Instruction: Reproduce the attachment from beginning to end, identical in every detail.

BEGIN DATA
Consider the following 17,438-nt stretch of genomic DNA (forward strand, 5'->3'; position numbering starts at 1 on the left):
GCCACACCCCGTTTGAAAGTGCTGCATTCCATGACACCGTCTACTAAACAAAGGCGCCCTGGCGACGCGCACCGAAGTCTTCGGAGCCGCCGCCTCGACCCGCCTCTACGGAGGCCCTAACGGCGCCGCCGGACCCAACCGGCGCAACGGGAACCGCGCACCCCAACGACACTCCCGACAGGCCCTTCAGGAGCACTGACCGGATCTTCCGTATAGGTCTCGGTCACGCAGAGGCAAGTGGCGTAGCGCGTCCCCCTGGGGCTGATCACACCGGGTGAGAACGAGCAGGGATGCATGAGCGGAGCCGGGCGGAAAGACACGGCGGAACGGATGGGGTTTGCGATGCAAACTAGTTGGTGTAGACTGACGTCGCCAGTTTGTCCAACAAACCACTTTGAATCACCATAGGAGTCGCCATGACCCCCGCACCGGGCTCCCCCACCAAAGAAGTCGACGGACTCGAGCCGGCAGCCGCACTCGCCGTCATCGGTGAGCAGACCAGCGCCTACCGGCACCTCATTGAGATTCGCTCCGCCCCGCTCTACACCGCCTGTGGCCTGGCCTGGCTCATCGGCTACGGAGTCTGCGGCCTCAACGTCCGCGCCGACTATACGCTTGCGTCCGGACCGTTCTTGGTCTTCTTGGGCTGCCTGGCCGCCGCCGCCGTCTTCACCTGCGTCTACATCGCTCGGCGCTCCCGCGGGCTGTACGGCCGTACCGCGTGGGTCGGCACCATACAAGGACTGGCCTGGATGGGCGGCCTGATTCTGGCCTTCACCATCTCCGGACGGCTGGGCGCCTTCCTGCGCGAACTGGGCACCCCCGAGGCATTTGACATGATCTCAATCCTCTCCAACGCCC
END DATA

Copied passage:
Consider the following 17,438-nt stretch of genomic DNA (forward strand, 5'->3'; position numbering starts at 1 on the left):
GCCACACCCCGTTTGAAAGTGCTGCATTCCATGACACCGTCTACTAAACAAAGGCGCCCTGGCGACGCGCACCGAAGTCTTCGGAGCCGCCGCCTCGACCCGCCTCTACGGAGGCCCTAACGGCGCCGCCGGACCCAACCGGCGCAACGGGAACCGCGCACCCCAACGACACTCCCGACAGGCCCTTCAGGAGCACTGACCGGATCTTCCGTATAGGTCTCGGTCACGCAGAGGCAAGTGGCGTAGCGCGTCCCCCTGGGGCTGATCACACCGGGTGAGAACGAGCAGGGATGCATGAGCGGAGCCGGGCGGAAAGACACGGCGGAACGGATGGGGTTTGCGATGCAAACTAGTTGGTGTAGACTGACGTCGCCAGTTTGTCCAACAAACCACTTTGAATCACCATAGGAGTCGCCATGACCCCCGCACCGGGCTCCCCCACCAAAGAAGTCGACGGACTCGAGCCGGCAGCCGCACTCGCCGTCATCGGTGAGCAGACCAGCGCCTACCGGCACCTCATTGAGATTCGCTCCGCCCCGCTCTACACCGCCTGTGGCCTGGCCTGGCTCATCGGCTACGGAGTCTGCGGCCTCAACGTCCGCGCCGACTATACGCTTGCGTCCGGACCGTTCTTGGTCTTCTTGGGCTGCCTGGCCGCCGCCGCCGTCTTCACCTGCGTCTACATCGCTCGGCGCTCCCGCGGGCTGTACGGCCGTACCGCGTGGGTCGGCACCATACAAGGACTGGCCTGGATGGGCGGCCTGATTCTGGCCTTCACCATCTCCGGACGGCTGGGCGCCTTCCTGCGCGAACTGGGCACCCCCGAGGCATTTGACATGATCTCAATCCTCTCCAACGCCC